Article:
Imagine coming to a new country and having to find a job.
Imagine not being sure where to look for job postings or how to dress in an interview. Imagine not knowing if you should shake hands with the interviewer. Imagine if you are doing all this when English is not your first language.
When you come to live in a culture that is different from your own, you may struggle to do the “right” thing.
This is the reality for newcomers who arrive in Canada. A mentorship program can help newcomers learn about the work culture and behaviour in their new home. It can help them find work and fit into their new workplace.
Ana Maria Ortiz went through this when she moved to Edmonton. “It’s hard to be a newcomer in Canada because you don’t know many things about this culture,” she says. “Everything is new.”
While the resources provided by the Alberta Mentorship Program can help any kind of career mentorship, the primary focus is on programs and participants who are supporting newcomers to Canada. Mentorship can help smooth the transition for newcomers as they look for work or try to understand the Canadian workplace culture.
“The mentorship program is a really good opportunity to get to know the Canadian culture, to be involved in the Canadian context,” says Ortiz. She found that mentorship made her transition in Canada better. “I’m really happy and I appreciate everything that this program can offer.”
ERIEC has been providing mentorship for newcomers since 2008. Doug Piquette, ERIEC’s Executive Director, has seen mentorship programs can be an important part of a successful, professional transition.
“Really what mentorship does is that it allows, especially in the case of professional immigrants, the possibility of getting insider information about what the Canadian workplace is like,” says Piquette.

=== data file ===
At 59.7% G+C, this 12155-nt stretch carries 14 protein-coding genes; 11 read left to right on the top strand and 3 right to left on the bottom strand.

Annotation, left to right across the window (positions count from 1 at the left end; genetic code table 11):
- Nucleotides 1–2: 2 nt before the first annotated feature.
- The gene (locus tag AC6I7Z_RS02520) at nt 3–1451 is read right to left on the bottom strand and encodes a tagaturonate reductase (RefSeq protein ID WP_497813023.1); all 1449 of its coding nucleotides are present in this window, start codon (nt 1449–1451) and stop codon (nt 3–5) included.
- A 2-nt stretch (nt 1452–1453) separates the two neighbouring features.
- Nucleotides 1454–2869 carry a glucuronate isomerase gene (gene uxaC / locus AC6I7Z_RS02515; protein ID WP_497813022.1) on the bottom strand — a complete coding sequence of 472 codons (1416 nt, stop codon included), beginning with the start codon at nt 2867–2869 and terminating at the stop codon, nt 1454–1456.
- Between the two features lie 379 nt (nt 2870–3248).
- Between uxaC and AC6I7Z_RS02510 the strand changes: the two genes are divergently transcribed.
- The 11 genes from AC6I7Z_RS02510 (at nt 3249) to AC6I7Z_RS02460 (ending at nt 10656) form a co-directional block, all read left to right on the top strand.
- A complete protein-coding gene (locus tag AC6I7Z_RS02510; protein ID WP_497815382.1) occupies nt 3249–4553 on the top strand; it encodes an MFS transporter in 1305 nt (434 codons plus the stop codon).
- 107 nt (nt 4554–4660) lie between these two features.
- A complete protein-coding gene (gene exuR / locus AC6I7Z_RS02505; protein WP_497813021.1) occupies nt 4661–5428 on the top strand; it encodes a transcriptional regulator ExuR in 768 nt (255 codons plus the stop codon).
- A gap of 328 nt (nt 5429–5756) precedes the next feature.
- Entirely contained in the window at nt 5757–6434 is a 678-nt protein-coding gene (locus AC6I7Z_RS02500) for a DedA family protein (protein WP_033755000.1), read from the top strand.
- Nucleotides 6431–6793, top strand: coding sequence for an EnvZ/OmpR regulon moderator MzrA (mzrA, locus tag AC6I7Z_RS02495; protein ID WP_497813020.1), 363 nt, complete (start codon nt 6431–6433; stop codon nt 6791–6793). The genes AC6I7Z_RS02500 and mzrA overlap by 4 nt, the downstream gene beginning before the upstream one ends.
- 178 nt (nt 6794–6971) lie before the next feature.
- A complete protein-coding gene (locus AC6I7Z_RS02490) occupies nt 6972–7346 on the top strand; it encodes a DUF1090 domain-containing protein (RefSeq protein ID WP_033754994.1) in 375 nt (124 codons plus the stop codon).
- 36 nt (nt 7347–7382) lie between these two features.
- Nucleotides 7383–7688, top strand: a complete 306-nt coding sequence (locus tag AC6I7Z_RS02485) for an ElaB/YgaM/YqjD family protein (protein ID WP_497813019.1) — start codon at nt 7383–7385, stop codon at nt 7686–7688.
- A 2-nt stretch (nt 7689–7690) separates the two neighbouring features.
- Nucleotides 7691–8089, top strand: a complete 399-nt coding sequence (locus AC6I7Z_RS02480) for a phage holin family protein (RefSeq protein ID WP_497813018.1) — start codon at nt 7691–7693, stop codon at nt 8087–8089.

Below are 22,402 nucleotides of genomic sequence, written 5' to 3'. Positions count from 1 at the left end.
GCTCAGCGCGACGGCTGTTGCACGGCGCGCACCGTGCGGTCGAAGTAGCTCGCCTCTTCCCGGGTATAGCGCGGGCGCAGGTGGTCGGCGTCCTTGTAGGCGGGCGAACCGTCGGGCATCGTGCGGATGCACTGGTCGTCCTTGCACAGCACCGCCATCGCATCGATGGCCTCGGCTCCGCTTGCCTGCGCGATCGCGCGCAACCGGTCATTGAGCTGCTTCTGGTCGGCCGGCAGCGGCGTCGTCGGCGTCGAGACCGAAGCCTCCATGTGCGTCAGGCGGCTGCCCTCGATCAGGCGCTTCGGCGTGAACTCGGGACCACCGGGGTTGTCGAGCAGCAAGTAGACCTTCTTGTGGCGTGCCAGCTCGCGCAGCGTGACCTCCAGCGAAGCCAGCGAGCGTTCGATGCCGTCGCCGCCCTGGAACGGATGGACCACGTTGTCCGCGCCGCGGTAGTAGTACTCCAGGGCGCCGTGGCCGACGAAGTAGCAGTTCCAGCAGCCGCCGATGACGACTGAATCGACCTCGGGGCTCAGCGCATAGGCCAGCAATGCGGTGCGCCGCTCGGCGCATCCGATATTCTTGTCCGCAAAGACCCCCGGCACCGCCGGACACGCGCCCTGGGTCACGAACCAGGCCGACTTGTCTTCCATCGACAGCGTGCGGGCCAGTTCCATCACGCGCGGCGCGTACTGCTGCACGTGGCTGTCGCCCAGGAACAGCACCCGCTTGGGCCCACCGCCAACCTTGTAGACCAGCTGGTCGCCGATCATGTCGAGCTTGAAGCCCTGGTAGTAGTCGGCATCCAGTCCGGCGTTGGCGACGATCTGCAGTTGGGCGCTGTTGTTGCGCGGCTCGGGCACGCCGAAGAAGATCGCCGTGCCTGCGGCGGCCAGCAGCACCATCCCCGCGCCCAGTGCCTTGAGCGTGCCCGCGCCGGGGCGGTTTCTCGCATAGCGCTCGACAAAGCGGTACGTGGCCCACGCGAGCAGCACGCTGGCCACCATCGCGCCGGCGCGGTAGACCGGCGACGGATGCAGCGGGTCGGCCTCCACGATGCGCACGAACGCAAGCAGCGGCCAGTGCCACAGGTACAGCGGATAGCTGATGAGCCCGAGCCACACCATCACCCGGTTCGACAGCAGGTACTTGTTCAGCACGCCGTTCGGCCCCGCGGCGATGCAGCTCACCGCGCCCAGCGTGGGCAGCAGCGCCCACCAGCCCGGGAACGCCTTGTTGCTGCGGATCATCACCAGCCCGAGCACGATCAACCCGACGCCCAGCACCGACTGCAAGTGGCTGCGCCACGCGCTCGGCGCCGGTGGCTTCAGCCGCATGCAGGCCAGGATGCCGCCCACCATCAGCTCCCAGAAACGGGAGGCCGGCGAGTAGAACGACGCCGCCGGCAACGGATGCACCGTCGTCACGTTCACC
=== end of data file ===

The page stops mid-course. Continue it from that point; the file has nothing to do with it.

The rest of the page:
By having a mentoring partner who “gets” Canadian culture, mentees can ask questions in a safe space where they will not be seen as silly. Mentors can clarify or give context that might be different in Canada than in the mentees’ previous country.
The Calgary Region Immigrant Employment Council (CRIEC) has been providing mentorship programs since 2010. Bao Ho, Strategic Partner Coordinator at CRIEC, has seen how mentorship can remind newcomers of the value they bring to Canada during that professional transition.
“One of our mentees talked about the fantastic amount of confidence that they were able to get just talking to someone who believed in them and supported them and who reminded them of their skills as a professional that they brought to Canada,” says Ho.
As part of setting our mentoring focus on newcomers to Canada, it is important for us to consider our cultural competency. Cultural competency is a skill that we can all develop. It is more than seeing diversity but being able to communicate and understand each other despite our differences.
In the book Bridging Differences for Better Mentoring, Lisa Z. Fain and Loise J. Zachary write that “Mentoring that bridges differences promotes inclusion, it enables mentoring partners to feel comfortable being themselves and authentically expressing their thoughts and experiences.”